Our perception of a livable house is slowly shifting towards placing greater importance on the basic necessities, functionality, and maximising open spaces. Innovations in the field have grown in such leaps and bounds that an entire house can now fit in one room area. This is made possible through the use of foldable and inbuilt furniture.
Check out SPA team Elsie’s tiny house project, which is all about maximising functional space.
With an increasing number of urban areas suffering from water shortage and droughts, a noticeable rise in efforts to curb the frequency of such events has taken the form of better water management practices.
Natural disasters such as the wildfires in Australia and California have clearly shown the importance of restraint in water usage from both businesses and homeowners. A clear rise in practicing water conservation to prepare for periods of extreme droughts will be more and more commonplace.
Besides just relying on efficient electronics to reduce the amount of water needed to run a home, greater emphasis will be placed on sustainable practices such as wastewater conservation (gray water). This can easily be used to maintain gardens or do the most domestic of chores, car washing.
New builds will receive greater attention from architects in terms of the design. Greater emphasis will be placed on taking advantage of the landscape and layout to reduce the power needed to run the household. Aspects such as window positioning, insulation, and wind direction, will all be given more thought to create a self-sufficient house, as much as possible.
In addition to this, an ‘unexpected’ friendship between architects and engineers will take form. Working hand in hand, new methods will be implemented to account for the needs of the landscape. In hotter climates, greater emphasis will be placed on employing building practices that will keep solar gains from entering the house. The aim here is to reduce the reliance on air conditioning to keep the thermal comfort of your home to an acceptable level.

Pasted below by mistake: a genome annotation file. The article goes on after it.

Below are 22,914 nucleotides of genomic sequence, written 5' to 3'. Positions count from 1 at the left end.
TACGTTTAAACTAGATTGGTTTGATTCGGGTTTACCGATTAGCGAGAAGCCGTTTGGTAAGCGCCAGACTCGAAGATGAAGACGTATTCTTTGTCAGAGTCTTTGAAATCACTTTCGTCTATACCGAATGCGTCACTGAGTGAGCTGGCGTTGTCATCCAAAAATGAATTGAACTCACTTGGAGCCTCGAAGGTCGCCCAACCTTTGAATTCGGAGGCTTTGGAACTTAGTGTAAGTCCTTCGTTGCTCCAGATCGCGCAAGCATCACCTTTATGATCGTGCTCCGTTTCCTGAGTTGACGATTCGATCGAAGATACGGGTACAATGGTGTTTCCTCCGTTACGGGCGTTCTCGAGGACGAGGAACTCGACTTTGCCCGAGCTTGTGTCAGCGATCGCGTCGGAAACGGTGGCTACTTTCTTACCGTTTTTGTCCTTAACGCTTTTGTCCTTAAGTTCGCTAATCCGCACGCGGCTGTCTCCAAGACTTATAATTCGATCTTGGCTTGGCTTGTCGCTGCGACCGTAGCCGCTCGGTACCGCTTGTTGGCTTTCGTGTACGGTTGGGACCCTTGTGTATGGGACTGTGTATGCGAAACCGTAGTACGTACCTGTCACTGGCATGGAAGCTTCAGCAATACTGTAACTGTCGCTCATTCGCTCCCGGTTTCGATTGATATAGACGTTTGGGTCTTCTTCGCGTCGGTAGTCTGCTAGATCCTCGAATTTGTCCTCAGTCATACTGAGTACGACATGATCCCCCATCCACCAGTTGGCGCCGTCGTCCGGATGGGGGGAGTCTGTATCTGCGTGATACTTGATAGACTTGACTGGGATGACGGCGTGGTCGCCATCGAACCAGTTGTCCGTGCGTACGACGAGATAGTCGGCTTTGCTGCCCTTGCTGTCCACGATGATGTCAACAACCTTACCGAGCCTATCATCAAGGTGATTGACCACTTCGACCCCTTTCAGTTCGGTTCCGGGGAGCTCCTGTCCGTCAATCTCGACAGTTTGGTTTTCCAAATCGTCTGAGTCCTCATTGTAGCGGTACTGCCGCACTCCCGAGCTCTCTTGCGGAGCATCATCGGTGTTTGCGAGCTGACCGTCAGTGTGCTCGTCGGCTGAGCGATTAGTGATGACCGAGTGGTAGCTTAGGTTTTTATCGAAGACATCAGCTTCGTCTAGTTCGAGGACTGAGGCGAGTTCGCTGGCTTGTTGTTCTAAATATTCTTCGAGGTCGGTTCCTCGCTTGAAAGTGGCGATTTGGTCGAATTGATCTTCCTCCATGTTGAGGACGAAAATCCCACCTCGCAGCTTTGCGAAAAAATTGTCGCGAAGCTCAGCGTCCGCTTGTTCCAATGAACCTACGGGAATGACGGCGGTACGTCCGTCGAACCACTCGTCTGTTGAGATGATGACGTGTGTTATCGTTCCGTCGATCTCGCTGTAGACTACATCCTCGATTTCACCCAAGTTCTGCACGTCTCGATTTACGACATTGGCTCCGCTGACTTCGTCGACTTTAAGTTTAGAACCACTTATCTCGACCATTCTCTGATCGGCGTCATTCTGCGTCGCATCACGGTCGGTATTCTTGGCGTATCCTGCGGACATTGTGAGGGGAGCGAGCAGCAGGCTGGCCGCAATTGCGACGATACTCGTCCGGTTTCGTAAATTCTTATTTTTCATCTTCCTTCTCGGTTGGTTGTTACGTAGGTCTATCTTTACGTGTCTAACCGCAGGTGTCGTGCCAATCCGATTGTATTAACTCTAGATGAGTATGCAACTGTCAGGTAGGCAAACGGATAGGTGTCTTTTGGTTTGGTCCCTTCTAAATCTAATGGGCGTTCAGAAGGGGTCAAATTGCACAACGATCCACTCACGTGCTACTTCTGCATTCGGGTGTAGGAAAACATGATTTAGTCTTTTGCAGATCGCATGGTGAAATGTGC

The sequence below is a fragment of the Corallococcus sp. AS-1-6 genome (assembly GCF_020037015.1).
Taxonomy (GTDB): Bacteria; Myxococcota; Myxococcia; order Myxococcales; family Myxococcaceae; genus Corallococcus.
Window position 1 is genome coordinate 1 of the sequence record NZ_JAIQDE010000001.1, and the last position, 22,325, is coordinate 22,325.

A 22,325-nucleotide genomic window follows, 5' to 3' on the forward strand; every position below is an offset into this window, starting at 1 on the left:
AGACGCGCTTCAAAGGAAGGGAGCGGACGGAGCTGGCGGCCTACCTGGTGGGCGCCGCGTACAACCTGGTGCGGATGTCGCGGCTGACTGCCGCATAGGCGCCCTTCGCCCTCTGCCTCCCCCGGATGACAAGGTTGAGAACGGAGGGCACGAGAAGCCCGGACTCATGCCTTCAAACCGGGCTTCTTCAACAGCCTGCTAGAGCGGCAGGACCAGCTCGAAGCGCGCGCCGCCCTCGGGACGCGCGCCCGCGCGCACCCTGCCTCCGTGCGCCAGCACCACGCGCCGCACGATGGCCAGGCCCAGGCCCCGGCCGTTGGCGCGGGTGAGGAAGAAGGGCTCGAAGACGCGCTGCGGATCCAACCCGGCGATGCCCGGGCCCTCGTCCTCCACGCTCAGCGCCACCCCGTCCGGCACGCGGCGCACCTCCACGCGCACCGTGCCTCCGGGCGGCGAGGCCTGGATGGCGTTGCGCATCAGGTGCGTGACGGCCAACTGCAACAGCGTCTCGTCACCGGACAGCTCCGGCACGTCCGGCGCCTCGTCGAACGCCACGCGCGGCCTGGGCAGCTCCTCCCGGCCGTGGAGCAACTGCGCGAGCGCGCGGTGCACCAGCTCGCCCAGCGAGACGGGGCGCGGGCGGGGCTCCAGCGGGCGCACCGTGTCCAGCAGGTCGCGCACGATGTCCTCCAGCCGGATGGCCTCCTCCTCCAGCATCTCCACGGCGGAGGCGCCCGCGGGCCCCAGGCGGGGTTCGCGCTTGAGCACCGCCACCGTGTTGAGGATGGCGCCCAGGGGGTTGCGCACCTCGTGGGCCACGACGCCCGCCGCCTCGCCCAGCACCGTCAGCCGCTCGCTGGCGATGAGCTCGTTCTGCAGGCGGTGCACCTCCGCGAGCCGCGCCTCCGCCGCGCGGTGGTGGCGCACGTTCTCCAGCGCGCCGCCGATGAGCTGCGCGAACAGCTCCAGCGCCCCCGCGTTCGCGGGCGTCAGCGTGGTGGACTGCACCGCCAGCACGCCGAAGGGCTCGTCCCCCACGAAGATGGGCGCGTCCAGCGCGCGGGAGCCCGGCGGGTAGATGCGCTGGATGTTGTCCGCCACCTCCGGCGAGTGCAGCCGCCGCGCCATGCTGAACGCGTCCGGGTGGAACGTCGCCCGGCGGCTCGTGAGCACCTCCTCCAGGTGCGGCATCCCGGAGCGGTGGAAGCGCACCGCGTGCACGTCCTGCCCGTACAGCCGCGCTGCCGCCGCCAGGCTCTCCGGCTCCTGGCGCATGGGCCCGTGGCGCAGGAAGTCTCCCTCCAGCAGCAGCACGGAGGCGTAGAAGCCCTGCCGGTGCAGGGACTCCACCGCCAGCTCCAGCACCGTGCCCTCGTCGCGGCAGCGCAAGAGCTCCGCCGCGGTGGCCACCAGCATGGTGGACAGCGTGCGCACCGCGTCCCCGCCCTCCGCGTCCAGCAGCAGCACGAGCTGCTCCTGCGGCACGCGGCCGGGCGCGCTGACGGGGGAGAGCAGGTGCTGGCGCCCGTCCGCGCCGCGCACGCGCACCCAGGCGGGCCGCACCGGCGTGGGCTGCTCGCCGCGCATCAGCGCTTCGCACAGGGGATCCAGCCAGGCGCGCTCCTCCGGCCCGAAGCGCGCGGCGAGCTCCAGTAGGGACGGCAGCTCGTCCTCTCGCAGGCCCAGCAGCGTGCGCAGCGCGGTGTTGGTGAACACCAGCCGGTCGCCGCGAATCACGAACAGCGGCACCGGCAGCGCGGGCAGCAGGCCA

In colder climates, the reverse side of the coin will be put into place. In this way allowing the much-needed sunlight into the house to lessen the reliance on fossil fuels for heating.
Retrofitting Our Way to a More Sustainable Building
The happy-go-lucky practice of demolishing old buildings to make way for new and improved ones is slowly reaching its end. Knowing what we know today in terms of the energy required to build a structure from scratch, it would be foolish not to give the concept of retrofitting a second thought.
The process of making concrete is one of the biggest pollutants in the construction industry. Therefore, any effort to reduce this already makes for a more eco-friendly building. The existing insulation in most older buildings cannot compare to its contemporary counterpart. Old buildings are also notorious for being leaky and draughty. Therefore, improving these should be the first logical step towards achieving a refurbished home with a contemporary feeling that can be enjoyed for years to come.
The added benefit of taking an easy step such as simply replacing the insulation of your home and increasing the airtightness of the building envelope, is that it will instantly make great strides towards having a more sustainable structure.
Sustainable Buildings – the New Standard in Construction?
It goes without saying that the momentum is surely on the side of sustainability. Not aiming to achieve this in construction going forward would be foolish.
However, sustainable structures cannot build themselves. Professionals that know what they are doing are an integral part of the process. Whether you are a designer or a tradesperson looking to get certified in more sustainable building practices, we have the course to suit your needs.
Our dedicated team of professionals is here to guide you on your sustainability adventure.